08-08-2012 09:17 AM
Do you put the "Host" vi in Teststand as say a Numeric Limit tests? Does the host load the FPGA VI everytime its called in TS?? Does the FPGA VI have to compile each time so that the user has to wait??
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08-08-2012 10:11 AM
The way I did it was I had a VI to talk to the FPGA card. This VI was ran in a new thread (you may have to put it in its own sequence to do this). I then used queues to send commands to the interface VI and back. So a test step would send a command to the FPGA via the queue, recieve data back via a second queue, and then return the data to TestStand for limit checks.
08-08-2012 10:55 AM
From what I found out about Labview and FPGA ( assume you have all the required FPGA components) is that you create a Project , create a Host Vi then a FPGA VI. The FPGA is complied when you hit the run button and auto downloads onto the FPGA. You communicate w the FPGA via the Host.vi. I have gotten expierence w Run VI Asynchronously so I assume you would run the Host vi in this thread using Run VI Asynchronously. After that you lost me w the queueing. Are there any examples of how to do that? Do you have to use queues because the vi is still running when you pass it parameters?? My question still is when you run the Host vi in Teststand does the FPGA VI compile EVERY TIME?? This, in my case, takes over 10 mins.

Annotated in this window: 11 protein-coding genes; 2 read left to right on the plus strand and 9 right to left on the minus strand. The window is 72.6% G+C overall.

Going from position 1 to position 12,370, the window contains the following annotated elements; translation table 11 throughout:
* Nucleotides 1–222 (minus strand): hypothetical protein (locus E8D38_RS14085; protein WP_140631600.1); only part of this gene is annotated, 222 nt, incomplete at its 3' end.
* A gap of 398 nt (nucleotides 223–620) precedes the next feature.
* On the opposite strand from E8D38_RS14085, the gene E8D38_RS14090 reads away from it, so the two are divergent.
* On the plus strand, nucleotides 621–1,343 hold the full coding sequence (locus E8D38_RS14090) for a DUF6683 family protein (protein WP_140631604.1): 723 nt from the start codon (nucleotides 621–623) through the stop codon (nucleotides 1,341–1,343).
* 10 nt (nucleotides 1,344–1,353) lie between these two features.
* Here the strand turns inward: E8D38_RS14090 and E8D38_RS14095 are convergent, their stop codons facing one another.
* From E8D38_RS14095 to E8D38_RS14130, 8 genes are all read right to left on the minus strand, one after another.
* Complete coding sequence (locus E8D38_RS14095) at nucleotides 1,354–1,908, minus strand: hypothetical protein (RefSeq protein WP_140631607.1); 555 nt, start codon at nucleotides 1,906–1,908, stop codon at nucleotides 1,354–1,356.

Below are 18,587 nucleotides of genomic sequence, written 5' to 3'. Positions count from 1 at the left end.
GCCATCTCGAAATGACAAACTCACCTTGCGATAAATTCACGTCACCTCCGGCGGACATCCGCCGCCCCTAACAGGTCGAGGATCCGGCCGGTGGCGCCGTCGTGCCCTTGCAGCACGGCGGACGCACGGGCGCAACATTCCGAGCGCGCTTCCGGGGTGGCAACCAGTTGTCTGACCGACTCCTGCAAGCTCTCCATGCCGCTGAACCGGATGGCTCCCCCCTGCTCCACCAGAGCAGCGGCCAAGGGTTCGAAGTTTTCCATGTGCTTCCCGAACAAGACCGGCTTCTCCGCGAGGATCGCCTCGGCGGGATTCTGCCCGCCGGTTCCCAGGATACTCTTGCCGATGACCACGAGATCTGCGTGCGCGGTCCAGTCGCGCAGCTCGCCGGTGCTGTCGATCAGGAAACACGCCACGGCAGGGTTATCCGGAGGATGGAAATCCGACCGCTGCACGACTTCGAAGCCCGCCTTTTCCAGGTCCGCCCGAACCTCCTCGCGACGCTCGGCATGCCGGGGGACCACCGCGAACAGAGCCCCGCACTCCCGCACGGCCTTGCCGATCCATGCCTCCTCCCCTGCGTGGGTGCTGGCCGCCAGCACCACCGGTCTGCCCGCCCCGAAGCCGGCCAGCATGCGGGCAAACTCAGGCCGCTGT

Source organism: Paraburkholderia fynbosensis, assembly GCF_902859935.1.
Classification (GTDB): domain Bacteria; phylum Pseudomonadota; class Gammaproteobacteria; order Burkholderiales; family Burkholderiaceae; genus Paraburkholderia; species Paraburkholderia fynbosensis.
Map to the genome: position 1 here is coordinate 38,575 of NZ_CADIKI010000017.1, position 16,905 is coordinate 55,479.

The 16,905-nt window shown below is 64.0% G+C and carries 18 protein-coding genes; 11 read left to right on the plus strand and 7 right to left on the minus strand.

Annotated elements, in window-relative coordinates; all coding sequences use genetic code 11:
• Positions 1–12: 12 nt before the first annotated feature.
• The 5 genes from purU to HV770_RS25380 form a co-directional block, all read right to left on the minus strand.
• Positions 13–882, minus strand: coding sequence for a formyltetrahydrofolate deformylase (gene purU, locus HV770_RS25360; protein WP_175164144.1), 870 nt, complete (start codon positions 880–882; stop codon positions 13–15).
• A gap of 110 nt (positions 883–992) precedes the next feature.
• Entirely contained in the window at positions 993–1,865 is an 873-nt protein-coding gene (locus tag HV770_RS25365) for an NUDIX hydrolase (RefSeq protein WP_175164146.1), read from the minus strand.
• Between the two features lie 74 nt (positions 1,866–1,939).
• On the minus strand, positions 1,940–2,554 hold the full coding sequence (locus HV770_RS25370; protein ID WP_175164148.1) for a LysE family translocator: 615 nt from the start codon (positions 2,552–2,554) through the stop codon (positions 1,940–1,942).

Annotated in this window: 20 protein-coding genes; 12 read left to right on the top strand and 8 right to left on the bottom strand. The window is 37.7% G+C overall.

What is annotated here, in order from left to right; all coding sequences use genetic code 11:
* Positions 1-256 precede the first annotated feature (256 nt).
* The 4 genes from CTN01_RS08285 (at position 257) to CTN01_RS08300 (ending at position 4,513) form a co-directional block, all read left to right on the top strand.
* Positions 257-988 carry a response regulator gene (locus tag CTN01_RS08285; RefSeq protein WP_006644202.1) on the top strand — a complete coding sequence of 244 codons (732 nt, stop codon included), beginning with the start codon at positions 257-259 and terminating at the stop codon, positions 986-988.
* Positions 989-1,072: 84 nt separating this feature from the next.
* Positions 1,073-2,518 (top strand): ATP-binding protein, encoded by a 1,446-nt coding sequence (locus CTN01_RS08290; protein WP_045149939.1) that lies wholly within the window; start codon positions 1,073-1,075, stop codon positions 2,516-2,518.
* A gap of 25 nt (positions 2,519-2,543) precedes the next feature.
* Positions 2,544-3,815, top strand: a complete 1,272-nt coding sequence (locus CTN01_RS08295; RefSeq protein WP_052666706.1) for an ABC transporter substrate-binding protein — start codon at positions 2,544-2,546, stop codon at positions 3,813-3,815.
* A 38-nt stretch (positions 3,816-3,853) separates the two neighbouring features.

08-08-2012 11:13 AM
You should compile the FPGA into a bit file. You can then load the bit file in the host VI. This loading should only happen when the host VI is ran.
10 minutes to compile? That is quick!!! I had one that took 2 hours and I've heard stories of some taking a lot longer.
The Producer/Consumer architecture is the closest thing I can compare my setup to. Yes, I use the queues because the host VI is constantly running. You have to use some kind of messaging in order to pass data into the host VI. I used an Action Engine to keep my queues in order, but you could probably just use named queues to accomplish the same task.